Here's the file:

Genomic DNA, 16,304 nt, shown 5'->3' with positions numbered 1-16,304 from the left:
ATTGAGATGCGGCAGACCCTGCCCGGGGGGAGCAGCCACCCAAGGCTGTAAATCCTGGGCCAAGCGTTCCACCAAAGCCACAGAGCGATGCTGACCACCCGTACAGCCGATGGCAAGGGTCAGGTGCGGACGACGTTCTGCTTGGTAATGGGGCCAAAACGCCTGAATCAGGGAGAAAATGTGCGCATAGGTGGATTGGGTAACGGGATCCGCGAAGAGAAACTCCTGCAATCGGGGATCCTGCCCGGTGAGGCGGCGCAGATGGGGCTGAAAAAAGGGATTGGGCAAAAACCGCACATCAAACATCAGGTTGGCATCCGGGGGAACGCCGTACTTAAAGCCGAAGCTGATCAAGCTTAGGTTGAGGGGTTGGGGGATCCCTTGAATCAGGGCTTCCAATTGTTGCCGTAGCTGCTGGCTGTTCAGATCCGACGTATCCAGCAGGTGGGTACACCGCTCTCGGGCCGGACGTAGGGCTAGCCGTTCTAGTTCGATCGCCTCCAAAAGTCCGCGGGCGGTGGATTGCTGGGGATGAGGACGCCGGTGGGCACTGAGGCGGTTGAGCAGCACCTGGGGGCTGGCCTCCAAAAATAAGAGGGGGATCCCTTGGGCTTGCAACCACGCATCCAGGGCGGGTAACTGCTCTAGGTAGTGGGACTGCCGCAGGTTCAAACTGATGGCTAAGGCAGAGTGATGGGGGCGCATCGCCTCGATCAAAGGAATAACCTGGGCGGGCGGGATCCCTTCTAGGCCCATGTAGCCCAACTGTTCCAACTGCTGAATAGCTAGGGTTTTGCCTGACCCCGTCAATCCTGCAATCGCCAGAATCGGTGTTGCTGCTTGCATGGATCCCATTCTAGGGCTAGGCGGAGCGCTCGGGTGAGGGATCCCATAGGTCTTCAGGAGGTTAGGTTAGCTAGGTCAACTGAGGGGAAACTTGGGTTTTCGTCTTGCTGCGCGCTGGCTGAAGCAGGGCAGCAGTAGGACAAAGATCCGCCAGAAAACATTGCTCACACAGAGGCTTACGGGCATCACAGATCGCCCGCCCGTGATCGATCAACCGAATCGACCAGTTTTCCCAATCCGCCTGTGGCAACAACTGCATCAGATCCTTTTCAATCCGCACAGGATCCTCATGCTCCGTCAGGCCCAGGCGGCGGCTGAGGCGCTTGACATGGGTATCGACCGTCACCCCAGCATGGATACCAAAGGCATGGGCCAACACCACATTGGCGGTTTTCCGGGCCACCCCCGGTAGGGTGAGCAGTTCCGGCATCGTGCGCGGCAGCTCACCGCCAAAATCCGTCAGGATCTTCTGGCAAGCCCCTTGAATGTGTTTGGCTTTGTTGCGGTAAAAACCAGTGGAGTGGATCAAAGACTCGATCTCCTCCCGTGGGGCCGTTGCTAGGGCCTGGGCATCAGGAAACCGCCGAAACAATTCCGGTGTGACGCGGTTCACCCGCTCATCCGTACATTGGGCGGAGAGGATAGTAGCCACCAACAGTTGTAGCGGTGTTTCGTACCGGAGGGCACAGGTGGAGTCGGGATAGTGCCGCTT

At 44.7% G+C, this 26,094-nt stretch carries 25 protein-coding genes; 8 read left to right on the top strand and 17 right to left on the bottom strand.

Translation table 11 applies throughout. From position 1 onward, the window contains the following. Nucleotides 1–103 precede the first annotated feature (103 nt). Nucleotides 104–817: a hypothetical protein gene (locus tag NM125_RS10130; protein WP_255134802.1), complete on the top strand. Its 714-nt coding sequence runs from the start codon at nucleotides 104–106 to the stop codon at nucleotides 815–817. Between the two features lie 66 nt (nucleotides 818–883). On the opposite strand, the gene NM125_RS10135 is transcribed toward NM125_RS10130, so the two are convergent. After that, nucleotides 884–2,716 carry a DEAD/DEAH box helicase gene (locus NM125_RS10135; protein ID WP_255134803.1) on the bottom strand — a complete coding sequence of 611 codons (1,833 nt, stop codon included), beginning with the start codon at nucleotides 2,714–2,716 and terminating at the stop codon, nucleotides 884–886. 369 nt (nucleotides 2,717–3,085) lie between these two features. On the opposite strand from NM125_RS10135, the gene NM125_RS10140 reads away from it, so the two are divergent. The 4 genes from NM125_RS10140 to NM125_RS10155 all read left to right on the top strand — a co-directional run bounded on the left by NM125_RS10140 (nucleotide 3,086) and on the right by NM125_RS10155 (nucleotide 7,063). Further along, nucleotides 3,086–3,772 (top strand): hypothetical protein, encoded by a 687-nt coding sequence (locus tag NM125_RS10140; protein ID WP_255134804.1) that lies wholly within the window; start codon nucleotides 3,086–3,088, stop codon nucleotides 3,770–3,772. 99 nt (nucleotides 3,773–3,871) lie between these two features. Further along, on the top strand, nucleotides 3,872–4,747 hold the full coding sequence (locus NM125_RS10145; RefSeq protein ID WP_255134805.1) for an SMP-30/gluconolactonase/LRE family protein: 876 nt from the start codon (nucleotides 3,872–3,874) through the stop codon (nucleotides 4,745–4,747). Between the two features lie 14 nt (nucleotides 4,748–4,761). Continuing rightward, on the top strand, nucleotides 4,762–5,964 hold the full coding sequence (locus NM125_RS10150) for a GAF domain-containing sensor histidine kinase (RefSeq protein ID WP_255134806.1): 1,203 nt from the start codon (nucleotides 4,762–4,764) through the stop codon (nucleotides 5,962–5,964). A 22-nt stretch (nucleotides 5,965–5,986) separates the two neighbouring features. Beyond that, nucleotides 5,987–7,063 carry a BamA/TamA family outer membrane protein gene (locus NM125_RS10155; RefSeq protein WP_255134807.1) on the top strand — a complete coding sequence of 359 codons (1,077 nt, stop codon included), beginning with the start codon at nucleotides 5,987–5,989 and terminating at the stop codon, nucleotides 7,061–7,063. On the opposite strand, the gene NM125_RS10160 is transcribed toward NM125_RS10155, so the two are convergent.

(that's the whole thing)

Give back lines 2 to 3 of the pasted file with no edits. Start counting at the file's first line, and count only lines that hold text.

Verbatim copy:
ATTGAGATGCGGCAGACCCTGCCCGGGGGGAGCAGCCACCCAAGGCTGTAAATCCTGGGCCAAGCGTTCCACCAAAGCCACAGAGCGATGCTGACCACCCGTACAGCCGATGGCAAGGGTCAGGTGCGGACGACGTTCTGCTTGGTAATGGGGCCAAAACGCCTGAATCAGGGAGAAAATGTGCGCATAGGTGGATTGGGTAACGGGATCCGCGAAGAGAAACTCCTGCAATCGGGGATCCTGCCCGGTGAGGCGGCGCAGATGGGGCTGAAAAAAGGGATTGGGCAAAAACCGCACATCAAACATCAGGTTGGCATCCGGGGGAACGCCGTACTTAAAGCCGAAGCTGATCAAGCTTAGGTTGAGGGGTTGGGGGATCCCTTGAATCAGGGCTTCCAATTGTTGCCGTAGCTGCTGGCTGTTCAGATCCGACGTATCCAGCAGGTGGGTACACCGCTCTCGGGCCGGACGTAGGGCTAGCCGTTCTAGTTCGATCGCCTCCAAAAGTCCGCGGGCGGTGGATTGCTGGGGATGAGGACGCCGGTGGGCACTGAGGCGGTTGAGCAGCACCTGGGGGCTGGCCTCCAAAAATAAGAGGGGGATCCCTTGGGCTTGCAACCACGCATCCAGGGCGGGTAACTGCTCTAGGTAGTGGGACTGCCGCAGGTTCAAACTGATGGCTAAGGCAGAGTGATGGGGGCGCATCGCCTCGATCAAAGGAATAACCTGGGCGGGCGGGATCCCTTCTAGGCCCATGTAGCCCAACTGTTCCAACTGCTGAATAGCTAGGGTTTTGCCTGACCCCGTCAATCCTGCAATCGCCAGAATCGGTGTTGCTGCTTGCATGGATCCCATTCTAGGGCTAGGCGGAGCGCTCGGGTGAGGGATCCCATAGGTCTTCAGGAGGTTAGGTTAGCTAGGTCAACTGAGGGGAAACTTGGGTTTTCGTCTTGCTGCGCGCTGGCTGAAGCAGGGCAGCAGTAGGACAAAGATCCGCCAGAAAACATTGCTCACACAGAGGCTTACGGGCATCACAGATCGCCCGCCCGTGATCGATCAACCGAATCGACCAGTTTTCCCAATCCGCCTGTGGCAACAACTGCATCAGATCCTTTTCAATCCGCACAGGATCCTCATGCTCCGTCAGGCCCAGGCGGCGGCTGAGGCGCTTGACATGGGTATCGACCGTCACCCCAGCATGGATACCAAAGGCATGGGCCAACACCACATTGGCGGTTTTCCGGGCCACCCCCGGTAGGGTGAGCAGTTCCGGCATCGTGCGCGGCAGCTCACCGCCAAAATCCGTCAGGATCTTCTGGCAAGCCCCTTGAATGTGTTTGGCTTTGTTGCGGTAAAAACCAGTGGAGTGGATCAAAGACTCGATCTCCTCCCGTGGGGCCGTTGCTAGGGCCTGGGCATCAGGAAACCGCCGAAACAATTCCGGTGTGACGCGGTTCACCCGCTCATCCGTACATTGGGCGGAGAGGATAGTAGCCACCAACAGTTGTAGCGGTGTTTCGTACCGGAGGGCACAGGTGGAGTCGGGATAGTGCCGCTT

At 44.7% G+C, this 26,094-nt stretch carries 25 protein-coding genes; 8 read left to right on the top strand and 17 right to left on the bottom strand.